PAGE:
After decade in Boston, Clay Buchholz is energized for new chapter with Phillies

After decade in Boston, Clay Buchholz is energized for new chapter with Phillies

CLEARWATER, Fla. – It’s not easy leaving a team that is loaded for World Series bear for a rebuilding club that would consider a .500 season to be a fist-pumping success.

That’s what has happened to Clay Buchholz.

One day this winter he was part of a Boston Red Sox club that probably became the team to beat in the American League when it acquired stud lefty Chris Sale from the Chicago White Sox in a December trade. Two weeks later, Buchholz was traded to the Phillies.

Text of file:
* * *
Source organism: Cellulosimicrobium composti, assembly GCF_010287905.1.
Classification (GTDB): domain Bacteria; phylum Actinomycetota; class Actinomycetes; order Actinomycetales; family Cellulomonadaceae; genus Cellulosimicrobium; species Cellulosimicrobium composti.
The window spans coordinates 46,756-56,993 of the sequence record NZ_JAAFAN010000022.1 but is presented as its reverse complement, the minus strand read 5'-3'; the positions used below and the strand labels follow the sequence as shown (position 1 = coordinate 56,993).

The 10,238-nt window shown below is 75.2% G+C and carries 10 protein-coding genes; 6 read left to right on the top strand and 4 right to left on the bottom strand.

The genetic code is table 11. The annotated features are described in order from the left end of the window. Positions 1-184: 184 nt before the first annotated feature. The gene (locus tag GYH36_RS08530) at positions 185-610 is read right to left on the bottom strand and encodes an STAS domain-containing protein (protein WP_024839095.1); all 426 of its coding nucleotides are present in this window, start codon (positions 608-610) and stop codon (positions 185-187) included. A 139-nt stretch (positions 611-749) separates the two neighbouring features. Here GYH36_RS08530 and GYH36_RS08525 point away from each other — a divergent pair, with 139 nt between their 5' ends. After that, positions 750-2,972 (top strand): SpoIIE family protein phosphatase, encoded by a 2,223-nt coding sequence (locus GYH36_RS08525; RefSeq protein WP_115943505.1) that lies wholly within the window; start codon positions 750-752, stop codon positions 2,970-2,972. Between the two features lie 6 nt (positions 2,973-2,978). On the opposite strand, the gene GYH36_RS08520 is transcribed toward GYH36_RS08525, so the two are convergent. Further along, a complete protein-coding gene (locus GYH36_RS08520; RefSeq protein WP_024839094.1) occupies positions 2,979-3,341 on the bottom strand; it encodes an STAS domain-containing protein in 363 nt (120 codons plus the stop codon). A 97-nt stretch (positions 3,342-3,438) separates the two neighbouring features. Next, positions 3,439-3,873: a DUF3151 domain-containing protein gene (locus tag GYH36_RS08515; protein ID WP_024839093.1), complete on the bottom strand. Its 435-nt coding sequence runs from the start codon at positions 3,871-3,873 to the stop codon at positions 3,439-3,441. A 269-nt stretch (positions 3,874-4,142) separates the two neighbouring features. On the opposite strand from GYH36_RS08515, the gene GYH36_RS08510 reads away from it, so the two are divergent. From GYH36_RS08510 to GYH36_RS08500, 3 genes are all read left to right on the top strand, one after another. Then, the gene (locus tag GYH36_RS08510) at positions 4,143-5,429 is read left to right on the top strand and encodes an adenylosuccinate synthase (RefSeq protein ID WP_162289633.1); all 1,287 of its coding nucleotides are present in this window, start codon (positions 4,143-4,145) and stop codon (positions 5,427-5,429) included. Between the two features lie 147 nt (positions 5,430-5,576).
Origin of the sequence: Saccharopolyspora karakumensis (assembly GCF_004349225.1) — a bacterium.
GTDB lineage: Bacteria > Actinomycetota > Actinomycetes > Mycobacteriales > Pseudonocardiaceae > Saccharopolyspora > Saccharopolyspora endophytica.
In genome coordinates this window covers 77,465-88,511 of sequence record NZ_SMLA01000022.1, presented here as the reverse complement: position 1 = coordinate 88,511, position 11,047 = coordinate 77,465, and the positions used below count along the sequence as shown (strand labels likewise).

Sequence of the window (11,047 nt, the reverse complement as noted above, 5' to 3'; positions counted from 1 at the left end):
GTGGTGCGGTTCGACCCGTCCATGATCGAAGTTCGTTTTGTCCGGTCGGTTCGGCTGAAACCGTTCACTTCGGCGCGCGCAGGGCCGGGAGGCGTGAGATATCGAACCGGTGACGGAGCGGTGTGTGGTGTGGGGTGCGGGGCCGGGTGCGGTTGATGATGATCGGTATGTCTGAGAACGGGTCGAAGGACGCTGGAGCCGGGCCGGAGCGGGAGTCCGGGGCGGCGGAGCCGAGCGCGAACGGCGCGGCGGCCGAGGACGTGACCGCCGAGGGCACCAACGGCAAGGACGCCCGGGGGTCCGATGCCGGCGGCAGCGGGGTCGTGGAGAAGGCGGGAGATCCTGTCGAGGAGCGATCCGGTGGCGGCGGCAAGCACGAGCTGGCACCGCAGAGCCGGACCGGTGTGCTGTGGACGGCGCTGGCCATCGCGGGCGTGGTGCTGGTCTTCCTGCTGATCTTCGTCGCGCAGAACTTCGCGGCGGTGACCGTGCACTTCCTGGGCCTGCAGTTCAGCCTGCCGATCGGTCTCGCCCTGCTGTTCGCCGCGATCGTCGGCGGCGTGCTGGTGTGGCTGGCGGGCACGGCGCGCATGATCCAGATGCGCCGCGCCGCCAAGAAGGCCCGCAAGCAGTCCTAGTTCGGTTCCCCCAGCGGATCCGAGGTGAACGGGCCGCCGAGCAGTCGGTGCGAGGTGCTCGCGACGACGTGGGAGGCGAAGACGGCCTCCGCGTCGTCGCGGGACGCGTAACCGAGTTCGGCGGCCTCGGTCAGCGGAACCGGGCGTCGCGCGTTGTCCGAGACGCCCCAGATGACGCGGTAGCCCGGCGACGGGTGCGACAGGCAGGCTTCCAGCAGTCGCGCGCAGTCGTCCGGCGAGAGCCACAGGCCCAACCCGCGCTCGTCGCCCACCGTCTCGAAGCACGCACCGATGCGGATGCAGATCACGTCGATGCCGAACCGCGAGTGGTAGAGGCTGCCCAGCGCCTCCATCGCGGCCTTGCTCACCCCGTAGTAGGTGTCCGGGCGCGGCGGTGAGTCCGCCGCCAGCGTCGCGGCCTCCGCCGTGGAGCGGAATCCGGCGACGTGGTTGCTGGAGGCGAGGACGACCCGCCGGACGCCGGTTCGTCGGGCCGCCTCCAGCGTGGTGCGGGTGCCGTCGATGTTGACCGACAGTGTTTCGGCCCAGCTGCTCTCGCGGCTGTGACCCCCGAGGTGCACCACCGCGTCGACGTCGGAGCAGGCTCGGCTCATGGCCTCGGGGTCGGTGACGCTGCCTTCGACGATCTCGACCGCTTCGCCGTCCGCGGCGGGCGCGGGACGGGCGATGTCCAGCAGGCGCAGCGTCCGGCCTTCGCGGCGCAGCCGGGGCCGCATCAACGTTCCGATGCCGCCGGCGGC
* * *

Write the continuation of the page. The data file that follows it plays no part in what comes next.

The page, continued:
Truth be told, the righty didn’t expect to be part of the Red Sox’s World Series push in 2017.

He had a feeling he’d be traded this winter.

“I thought the [Sale deal] would have been the trade I would be a part of,” he said before his first workout with the Phillies on Tuesday.

Buchholz, 32, spent 10 seasons in Boston. He threw a no-hitter in his second big-league start, made two All-Star teams and won a World Series ring in 2013. He battled inconsistency in recent seasons and teetered in and out of Boston’s rotation in 2016. The Sox picked up the $13.5 million option on his contract after last season with the idea that some team might roll the dice that he would be a good bounce-back candidate in his free-agent walk year. The Phillies under general manager Matt Klentak have been willing to gamble on these types of players. The Phils sent minor-league second baseman Josh Tobias, a second-tier prospect, to Boston, assumed all of Buchholz’s salary and the deal was struck.